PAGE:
Distance and Proximity: Media Culture in the Age of Disruption
Film and Media Studies, East Asian Languages and Cultures
Film and Media Studies
UC Santa Barbara
Design Media Arts
UC Los Angeles
Claremont Graduate University
Germanic & Slavic Studies
UC Santa Barbara
The theme of distance and proximity underscores our predicaments in the era of the Covid-19 pandemic. At a moment when we are learning to communicate and “travel” virtually, we have become aware that the relationship between distance and proximity is a well-rehearsed historical topos, and yet unfamiliar to critical scholarship. It has led us to consider broader debates about media histories, techniques, cross-cultural contexts of media circulation, and critical methods of audiovisual media studies. Distance, as in “distancing,” exists in relation to the social contexts where proximity becomes modulated. Proximity, as famously discussed by proxemics, applies to short-range communication situations, but these can never be separated from parameters of remoteness and distance. Distance and proximity, in other words, cannot simply be “objectively” measured but raises fundamental questions about what constitutes “distance” and “proximity” as such; they also draw attention to the layers of mediation and diverse agents involved: media objects, processes of technical operation, people as technicians, users, consumers, and social institutions. As optical terms, distance and proximity are most often reduced to the dynamic between the microscopic and the telescopic as part of a visual spectrum of reduction and magnification. However, these intermediate stages and agents require attention as well as distorted perspectives (“optical illusions”).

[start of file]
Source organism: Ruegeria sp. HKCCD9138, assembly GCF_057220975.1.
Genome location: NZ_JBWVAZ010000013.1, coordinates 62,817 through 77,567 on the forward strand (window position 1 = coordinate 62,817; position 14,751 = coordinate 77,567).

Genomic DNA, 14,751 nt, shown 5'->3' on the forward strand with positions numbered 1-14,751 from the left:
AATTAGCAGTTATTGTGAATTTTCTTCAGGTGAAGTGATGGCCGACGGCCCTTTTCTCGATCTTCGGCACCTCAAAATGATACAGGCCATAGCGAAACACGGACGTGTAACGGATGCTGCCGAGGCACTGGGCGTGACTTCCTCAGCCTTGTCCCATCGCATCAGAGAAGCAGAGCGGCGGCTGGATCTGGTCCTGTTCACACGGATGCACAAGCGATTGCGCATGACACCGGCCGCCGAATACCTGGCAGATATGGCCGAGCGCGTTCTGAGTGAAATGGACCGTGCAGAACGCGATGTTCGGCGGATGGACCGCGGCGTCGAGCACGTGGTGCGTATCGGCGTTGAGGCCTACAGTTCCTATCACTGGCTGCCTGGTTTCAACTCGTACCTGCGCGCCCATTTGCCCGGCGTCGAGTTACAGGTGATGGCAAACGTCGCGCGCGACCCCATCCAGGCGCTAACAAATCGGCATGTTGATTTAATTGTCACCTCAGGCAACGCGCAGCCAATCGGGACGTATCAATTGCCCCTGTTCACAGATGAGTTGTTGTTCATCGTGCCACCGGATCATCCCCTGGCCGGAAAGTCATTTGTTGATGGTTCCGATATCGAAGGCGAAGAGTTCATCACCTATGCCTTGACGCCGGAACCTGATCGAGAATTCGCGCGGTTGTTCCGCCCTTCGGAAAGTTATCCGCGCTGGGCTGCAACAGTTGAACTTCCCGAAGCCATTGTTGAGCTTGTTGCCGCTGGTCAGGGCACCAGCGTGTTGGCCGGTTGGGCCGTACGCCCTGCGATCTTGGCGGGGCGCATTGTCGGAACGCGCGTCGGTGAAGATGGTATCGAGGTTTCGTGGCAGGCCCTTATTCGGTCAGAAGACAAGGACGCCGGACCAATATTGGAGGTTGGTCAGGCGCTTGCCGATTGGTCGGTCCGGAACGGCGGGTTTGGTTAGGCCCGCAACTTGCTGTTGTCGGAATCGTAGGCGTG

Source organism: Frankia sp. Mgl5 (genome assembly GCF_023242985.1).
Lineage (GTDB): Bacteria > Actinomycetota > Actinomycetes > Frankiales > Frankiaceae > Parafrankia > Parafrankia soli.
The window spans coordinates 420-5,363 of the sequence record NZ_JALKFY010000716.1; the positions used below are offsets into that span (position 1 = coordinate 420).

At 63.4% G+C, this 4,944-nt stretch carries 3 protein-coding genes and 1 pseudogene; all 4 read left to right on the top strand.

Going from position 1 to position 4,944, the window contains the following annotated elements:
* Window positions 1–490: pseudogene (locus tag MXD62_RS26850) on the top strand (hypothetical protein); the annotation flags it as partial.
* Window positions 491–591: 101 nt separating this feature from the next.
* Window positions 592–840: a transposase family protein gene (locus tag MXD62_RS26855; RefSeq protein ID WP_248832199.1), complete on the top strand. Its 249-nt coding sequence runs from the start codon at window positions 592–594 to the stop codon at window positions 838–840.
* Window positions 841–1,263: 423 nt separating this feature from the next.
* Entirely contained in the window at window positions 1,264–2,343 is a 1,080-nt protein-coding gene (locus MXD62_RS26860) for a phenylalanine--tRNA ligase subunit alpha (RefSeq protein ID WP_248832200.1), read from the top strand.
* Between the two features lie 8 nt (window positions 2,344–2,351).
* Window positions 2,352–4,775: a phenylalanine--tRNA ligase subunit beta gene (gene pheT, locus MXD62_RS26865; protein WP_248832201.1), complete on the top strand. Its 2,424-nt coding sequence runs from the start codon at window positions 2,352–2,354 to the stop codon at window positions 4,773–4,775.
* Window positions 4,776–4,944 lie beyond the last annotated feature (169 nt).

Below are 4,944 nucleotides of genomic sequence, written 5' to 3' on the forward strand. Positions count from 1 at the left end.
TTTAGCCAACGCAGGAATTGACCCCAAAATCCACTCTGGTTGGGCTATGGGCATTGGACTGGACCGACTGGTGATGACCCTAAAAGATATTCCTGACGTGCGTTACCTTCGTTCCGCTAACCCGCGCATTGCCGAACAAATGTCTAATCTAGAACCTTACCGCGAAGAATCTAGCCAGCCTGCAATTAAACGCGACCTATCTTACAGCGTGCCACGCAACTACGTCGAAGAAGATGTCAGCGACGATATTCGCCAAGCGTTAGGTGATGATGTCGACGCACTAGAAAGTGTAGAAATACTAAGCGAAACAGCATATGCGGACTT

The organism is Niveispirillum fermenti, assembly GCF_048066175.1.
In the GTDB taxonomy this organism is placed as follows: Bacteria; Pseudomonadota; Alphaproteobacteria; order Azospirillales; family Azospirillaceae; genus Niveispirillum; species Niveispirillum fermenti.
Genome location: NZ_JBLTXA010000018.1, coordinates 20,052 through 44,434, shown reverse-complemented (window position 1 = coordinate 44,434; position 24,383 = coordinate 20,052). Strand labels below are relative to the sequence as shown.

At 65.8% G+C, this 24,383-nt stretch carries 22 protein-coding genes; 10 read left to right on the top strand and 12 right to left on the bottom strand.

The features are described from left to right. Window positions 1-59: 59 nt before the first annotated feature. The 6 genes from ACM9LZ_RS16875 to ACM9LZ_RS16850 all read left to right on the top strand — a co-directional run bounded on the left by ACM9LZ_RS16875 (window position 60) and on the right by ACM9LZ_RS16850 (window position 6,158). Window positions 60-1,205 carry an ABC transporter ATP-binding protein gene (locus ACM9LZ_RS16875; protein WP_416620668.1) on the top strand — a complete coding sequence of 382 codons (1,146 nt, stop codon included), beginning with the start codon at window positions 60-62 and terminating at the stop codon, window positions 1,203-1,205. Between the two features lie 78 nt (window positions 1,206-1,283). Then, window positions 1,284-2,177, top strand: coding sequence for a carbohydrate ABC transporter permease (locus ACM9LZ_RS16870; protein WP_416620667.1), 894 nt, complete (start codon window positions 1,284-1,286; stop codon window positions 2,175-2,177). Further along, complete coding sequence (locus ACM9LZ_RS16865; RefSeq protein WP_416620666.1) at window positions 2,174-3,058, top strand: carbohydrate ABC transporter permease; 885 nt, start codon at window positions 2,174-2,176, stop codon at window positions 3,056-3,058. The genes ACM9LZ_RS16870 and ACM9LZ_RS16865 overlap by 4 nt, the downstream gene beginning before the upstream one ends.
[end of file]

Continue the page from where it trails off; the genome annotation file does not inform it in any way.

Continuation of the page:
Media objects continue to generate operational contexts and effects, which is why we seek to understand the effect of our contemporary social and political conjuncture within the terms of a collective dispositive. The current convergence between mobilities and communications is one example that requires further attention in contemporary techno-culture, as exemplified by the self-driving, or autonomous car as a new kind of hybrid entity. It implies a situation where we are both “here” and “near,” so that a computerized and networked vehicle, a “media machine,” comes to exist under the sign of transportation and acts of movement. It takes us far and away into tangled conceptual itineraries. Finally, the relationship between distance and proximity points to the reorientation and remaking of media objects, which opens the discussions toward the problematics of design between the material and the immaterial.
Photo: David Leonard. Itinerant showman’s peepshow box with its set of transforming perspective prints (vue d’optique). Continental Europe, early nineteenth-century. Erkki Huhtamo Media Archaeology Collection Los Angeles.